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/ Main / News / The anniversary of Israel’s Independence to be celebrated in Odessa


Placed: 22.04.2013 17:37:10

The anniversary of Israel’s Independence to be celebrated in Odessa

Days of the great Jewish poet Hayim Nahman Bialik taking place in Odessa.

 

On April 19, 2013, the Days of Bialik were launched in Odessa. This is a special project in the network of celebrating the 65th anniversary of Independence of the State of Israel and the 140th anniversary of the eminent Jewish poet Hayim Nahman Bialik, whose way has started in Odessa.

 

 

The following events are scheduled to take place in Odessa in the network of celebration:

April 22 – “Jewish Pushkin” Nahman Bialik: seminar for philologists and litterateurs. In the network of the seminar, an online conference with the specialist from Bialik’s House Museum from Tel-Aviv will be held (3 p.m., Israeli Culture Center, 17, Greek Str.).



April 24 – Art evening of “El-Ha-Meshorer” band (Israel) (6 p.m., Israeli Culture Center, 17, Greek Str.).



April 25 – “Walks with a poet”: literature excursion throughout Bialik’s Odessa, starting from the House where the poet has lived (11 a.m., 9, Malaya Arnautskaya Str.) .


April 25 – Literature lessons dedicated to life and art work of Bialik in the city’s schools.



April 25 – Literature meeting and Bialik’s verses recital (3 p.m., World Odessites’ Club, 7, Marazliyevskaya Str.).

 



April 25 – Festive opening of the unique “Hayim Bialik: The Way of the Poet” art exhibition (5 p.m., Odessa Literature Museum, 2, Langeronovskaya Str.).





The events are organized by Israeli Culture Center in Odessa with the support of Odessa City Council, Bialik’s House in Tel-Aviv (Israel) and Odessa Literature Museum.

 

___________________________

 

Hayim Nahman Bialik (Hebrew: חיים נחמן ביאליק‎; January 9, 1873 – July 4, 1934), also Chaim or Haim, was a Jewish poet who wrote primarily in Hebrew but also in Yiddish. Bialik was one of the pioneers of modern Hebrew poetry and came to be recognized as Israel's national poet.

 

Bialik wrote several different modes of poetry. He is perhaps most famous for his long, nationalistic poems, which call for a reawakening of the Jewish people. However no less effective are his passionate love poems, his personal verse or his nature poems. Last but not least, Bialik's songs for children are a staple of Israeli nursery life. From 1908 onwards, he wrote mostly prose.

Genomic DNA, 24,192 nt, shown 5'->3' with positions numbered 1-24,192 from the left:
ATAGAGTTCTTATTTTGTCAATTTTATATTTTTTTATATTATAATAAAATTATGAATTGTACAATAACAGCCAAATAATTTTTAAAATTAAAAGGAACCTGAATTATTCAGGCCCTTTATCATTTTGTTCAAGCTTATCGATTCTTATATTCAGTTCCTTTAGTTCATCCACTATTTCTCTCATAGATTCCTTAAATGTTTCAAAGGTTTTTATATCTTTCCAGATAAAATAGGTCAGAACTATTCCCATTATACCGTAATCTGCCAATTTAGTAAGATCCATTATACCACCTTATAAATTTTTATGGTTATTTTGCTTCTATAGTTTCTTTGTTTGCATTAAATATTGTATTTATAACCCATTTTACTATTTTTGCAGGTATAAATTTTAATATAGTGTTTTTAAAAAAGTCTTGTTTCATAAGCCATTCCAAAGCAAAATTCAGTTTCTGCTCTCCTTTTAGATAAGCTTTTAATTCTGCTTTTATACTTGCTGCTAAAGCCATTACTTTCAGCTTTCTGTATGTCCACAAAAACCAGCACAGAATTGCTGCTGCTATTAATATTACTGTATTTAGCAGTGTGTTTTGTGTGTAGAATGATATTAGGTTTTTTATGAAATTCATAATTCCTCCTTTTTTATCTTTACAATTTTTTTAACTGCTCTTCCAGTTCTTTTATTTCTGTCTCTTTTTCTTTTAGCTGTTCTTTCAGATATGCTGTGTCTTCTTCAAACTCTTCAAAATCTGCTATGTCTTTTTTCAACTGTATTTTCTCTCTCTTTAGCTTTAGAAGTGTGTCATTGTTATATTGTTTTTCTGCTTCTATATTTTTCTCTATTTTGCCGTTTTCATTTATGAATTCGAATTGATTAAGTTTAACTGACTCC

By writing his works in Hebrew, Bialik contributed significantly to the revival of the Hebrew language, which before his days existed primarily as an ancient, scholarly tongue. His influence is felt deeply in all modern Hebrew literature. The generation of Hebrew language poets who followed in Bialik's footsteps, including Jacob Steinberg and Jacob Fichman, are called "the Bialik generation".

To this day, Bialik is recognized as Israel's national poet. Bialik House, his former home at 22 Bialik Street in Tel Aviv, has been converted into a museum, and functions as a center for literary events. The municipality of Tel Aviv awards the Bialik Prize in his honor. Kiryat Bialik, a suburb of Haifa, and Givat Hen, a moshav bordering the city of Raanana, are named after him. He is the only person to have two streets named after him in the same Israeli city - Bialik Street and Hen Boulevard in Tel Aviv. There is also Bialik Hebrew Day School www.bialik.ca in Toronto, ON, Canada; Bialik High School in Montreal, QC, Canada; and a cross-communal Jewish Zionist school in Melbourne called Bialik College. In Caracas, Venezuela, the largest Jewish community school is named Herzl-Bialik. Also in Rosario, Argentina the only Jewish school is named after him.

Bialik's poems have been translated into at least 30 languages, and set to music as popular songs. These poems, and the songs based on them, have become an essential part of the education and culture of modern Israel.

Bialik wrote most of his poems using "Ashkenazi" pronunciation, while modern Israeli Hebrew uses the Sephardi pronunciation. Consequently, Bialik's poems are rarely recited in the meter in which they were written.

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